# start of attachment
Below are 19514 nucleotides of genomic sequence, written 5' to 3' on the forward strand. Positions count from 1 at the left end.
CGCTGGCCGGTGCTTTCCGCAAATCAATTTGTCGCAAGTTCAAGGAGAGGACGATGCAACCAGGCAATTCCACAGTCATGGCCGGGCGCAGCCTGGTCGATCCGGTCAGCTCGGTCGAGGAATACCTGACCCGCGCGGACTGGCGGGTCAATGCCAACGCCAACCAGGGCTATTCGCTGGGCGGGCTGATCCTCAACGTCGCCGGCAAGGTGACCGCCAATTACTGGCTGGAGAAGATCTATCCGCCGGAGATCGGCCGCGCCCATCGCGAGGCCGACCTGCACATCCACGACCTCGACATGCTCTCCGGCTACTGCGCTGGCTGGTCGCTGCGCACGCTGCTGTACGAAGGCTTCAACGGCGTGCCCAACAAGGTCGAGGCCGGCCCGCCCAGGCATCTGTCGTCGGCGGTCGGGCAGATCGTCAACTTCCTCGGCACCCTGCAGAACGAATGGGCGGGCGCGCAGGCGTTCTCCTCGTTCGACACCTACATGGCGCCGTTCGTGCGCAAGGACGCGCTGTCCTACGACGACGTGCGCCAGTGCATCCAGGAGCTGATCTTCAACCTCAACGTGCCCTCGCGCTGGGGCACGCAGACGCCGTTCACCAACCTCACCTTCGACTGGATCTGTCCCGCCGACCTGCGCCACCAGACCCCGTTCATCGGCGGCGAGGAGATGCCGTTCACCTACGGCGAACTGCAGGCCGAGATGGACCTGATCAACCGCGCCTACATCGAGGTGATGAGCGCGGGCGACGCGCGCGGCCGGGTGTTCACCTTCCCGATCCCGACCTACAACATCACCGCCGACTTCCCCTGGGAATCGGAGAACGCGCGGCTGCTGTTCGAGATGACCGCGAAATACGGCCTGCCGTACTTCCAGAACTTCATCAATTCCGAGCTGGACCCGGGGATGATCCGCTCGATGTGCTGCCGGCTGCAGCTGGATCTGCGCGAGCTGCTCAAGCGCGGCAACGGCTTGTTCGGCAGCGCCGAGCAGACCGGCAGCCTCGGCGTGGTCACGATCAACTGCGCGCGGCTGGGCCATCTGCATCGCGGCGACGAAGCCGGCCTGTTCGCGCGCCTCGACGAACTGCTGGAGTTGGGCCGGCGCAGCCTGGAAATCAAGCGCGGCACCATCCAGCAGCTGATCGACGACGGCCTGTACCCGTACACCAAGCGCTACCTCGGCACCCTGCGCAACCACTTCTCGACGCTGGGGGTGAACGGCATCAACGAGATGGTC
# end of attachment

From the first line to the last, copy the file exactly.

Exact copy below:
Below are 19514 nucleotides of genomic sequence, written 5' to 3' on the forward strand. Positions count from 1 at the left end.
CGCTGGCCGGTGCTTTCCGCAAATCAATTTGTCGCAAGTTCAAGGAGAGGACGATGCAACCAGGCAATTCCACAGTCATGGCCGGGCGCAGCCTGGTCGATCCGGTCAGCTCGGTCGAGGAATACCTGACCCGCGCGGACTGGCGGGTCAATGCCAACGCCAACCAGGGCTATTCGCTGGGCGGGCTGATCCTCAACGTCGCCGGCAAGGTGACCGCCAATTACTGGCTGGAGAAGATCTATCCGCCGGAGATCGGCCGCGCCCATCGCGAGGCCGACCTGCACATCCACGACCTCGACATGCTCTCCGGCTACTGCGCTGGCTGGTCGCTGCGCACGCTGCTGTACGAAGGCTTCAACGGCGTGCCCAACAAGGTCGAGGCCGGCCCGCCCAGGCATCTGTCGTCGGCGGTCGGGCAGATCGTCAACTTCCTCGGCACCCTGCAGAACGAATGGGCGGGCGCGCAGGCGTTCTCCTCGTTCGACACCTACATGGCGCCGTTCGTGCGCAAGGACGCGCTGTCCTACGACGACGTGCGCCAGTGCATCCAGGAGCTGATCTTCAACCTCAACGTGCCCTCGCGCTGGGGCACGCAGACGCCGTTCACCAACCTCACCTTCGACTGGATCTGTCCCGCCGACCTGCGCCACCAGACCCCGTTCATCGGCGGCGAGGAGATGCCGTTCACCTACGGCGAACTGCAGGCCGAGATGGACCTGATCAACCGCGCCTACATCGAGGTGATGAGCGCGGGCGACGCGCGCGGCCGGGTGTTCACCTTCCCGATCCCGACCTACAACATCACCGCCGACTTCCCCTGGGAATCGGAGAACGCGCGGCTGCTGTTCGAGATGACCGCGAAATACGGCCTGCCGTACTTCCAGAACTTCATCAATTCCGAGCTGGACCCGGGGATGATCCGCTCGATGTGCTGCCGGCTGCAGCTGGATCTGCGCGAGCTGCTCAAGCGCGGCAACGGCTTGTTCGGCAGCGCCGAGCAGACCGGCAGCCTCGGCGTGGTCACGATCAACTGCGCGCGGCTGGGCCATCTGCATCGCGGCGACGAAGCCGGCCTGTTCGCGCGCCTCGACGAACTGCTGGAGTTGGGCCGGCGCAGCCTGGAAATCAAGCGCGGCACCATCCAGCAGCTGATCGACGACGGCCTGTACCCGTACACCAAGCGCTACCTCGGCACCCTGCGCAACCACTTCTCGACGCTGGGGGTGAACGGCATCAACGAGATGGTC